Millions of people around the world who farm, fish, and process the food in our stores are working extremely long hours, toiling in unsafe conditions, and earning only poverty wages.
The report and its accompanying methodology note launch Oxfam’s new campaign to expose the economic exploitation faced by millions of small-scale farmers and workers in food supply chains.
Inequality is rampant across the global economy, and the agro-food sector is no exception. At the top, big supermarkets and other corporate food giants dominate global food markets, allowing them to squeeze value from vast supply chains that span the globe, while at the bottom the bargaining power of small-scale farmers and workers has been steadily eroded in many of the countries from which they source.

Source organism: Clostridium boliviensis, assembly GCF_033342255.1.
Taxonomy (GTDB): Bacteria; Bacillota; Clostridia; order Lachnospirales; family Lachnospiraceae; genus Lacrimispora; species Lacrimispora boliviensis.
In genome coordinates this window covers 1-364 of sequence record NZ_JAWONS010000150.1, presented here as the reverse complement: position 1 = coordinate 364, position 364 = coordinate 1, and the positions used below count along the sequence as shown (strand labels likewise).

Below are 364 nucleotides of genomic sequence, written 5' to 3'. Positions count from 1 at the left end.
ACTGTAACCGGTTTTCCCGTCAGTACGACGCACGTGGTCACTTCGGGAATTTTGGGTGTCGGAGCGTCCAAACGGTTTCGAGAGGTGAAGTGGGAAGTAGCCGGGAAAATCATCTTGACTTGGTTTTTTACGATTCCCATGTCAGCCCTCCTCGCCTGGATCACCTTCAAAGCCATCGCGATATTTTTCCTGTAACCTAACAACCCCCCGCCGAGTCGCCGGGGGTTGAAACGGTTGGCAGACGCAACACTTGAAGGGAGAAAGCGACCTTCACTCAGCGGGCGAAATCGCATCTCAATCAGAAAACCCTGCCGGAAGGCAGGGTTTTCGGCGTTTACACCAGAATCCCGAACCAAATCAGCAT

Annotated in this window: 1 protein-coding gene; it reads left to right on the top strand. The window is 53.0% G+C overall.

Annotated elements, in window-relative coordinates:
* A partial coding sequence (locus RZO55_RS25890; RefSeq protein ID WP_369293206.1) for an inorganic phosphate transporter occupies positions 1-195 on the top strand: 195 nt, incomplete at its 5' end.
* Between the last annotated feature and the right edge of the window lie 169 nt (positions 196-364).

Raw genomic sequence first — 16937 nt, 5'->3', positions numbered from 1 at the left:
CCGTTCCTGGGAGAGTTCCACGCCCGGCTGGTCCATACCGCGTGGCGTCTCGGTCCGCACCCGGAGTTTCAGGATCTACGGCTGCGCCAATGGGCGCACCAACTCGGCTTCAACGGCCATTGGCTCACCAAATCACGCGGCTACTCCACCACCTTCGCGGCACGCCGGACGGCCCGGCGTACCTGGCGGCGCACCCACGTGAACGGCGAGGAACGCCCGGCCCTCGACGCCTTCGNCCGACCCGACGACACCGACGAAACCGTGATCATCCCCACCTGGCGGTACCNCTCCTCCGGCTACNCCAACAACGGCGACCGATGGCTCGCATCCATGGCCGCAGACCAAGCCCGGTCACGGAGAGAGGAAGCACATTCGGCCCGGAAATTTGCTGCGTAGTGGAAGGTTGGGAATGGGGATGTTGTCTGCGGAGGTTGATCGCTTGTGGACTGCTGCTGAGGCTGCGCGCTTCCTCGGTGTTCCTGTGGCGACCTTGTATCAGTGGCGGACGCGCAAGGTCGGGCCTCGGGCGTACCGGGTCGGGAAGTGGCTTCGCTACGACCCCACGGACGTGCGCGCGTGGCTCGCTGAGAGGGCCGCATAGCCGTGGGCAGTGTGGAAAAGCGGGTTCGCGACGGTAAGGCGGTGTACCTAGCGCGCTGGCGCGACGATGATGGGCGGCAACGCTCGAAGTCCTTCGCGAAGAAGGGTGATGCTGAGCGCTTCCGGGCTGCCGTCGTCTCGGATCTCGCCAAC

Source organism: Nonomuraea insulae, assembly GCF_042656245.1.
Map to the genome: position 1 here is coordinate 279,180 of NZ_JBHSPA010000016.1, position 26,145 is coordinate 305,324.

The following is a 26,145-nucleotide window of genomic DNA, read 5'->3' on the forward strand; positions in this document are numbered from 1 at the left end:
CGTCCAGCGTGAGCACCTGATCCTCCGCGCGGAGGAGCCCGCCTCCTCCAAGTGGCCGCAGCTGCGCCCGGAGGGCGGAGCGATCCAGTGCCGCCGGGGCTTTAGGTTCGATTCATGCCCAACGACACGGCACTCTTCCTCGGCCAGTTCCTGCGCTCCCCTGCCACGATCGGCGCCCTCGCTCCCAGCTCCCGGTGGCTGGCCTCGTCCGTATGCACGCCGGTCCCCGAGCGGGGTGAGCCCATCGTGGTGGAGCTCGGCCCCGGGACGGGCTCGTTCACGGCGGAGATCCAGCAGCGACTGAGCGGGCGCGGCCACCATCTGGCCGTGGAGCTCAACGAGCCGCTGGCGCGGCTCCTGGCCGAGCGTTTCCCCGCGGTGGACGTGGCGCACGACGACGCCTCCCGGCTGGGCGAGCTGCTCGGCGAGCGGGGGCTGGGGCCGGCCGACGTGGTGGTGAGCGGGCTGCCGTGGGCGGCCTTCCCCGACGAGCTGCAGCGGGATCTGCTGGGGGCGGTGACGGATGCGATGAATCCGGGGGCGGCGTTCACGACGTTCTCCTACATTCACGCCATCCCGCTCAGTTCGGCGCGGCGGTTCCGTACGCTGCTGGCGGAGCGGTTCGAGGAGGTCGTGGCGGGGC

The result is widespread human suffering among the women and men producing food for supermarkets around the world. From forced labour aboard fishing vessels in Southeast Asia, to poverty wages on Indian tea plantations and hunger faced by workers on South African grape farms, human and labour rights abuses are all too common in food supply chains.
In an era of gross global inequality and escalating climate change, this business model is increasingly unsustainable. But it doesn’t have to be this way. Governments, food companies, small-scale farmers and workers, and citizens around the world can all help to rebalance power in food supply chains and ensure they more fairly reward those producing our food. The supermarket sector is ripe for change.
There is no justifiable reason that the human and labour rights of women and men supplying supermarkets cannot be respected. There is no moral excuse for anyone producing our food to go hungry. This report launches Oxfam’s new campaign to expose the root causes behind human suffering in food supply chains and to mobilize the power of people around the world to help end it, starting with a focus on the role of supermarkets.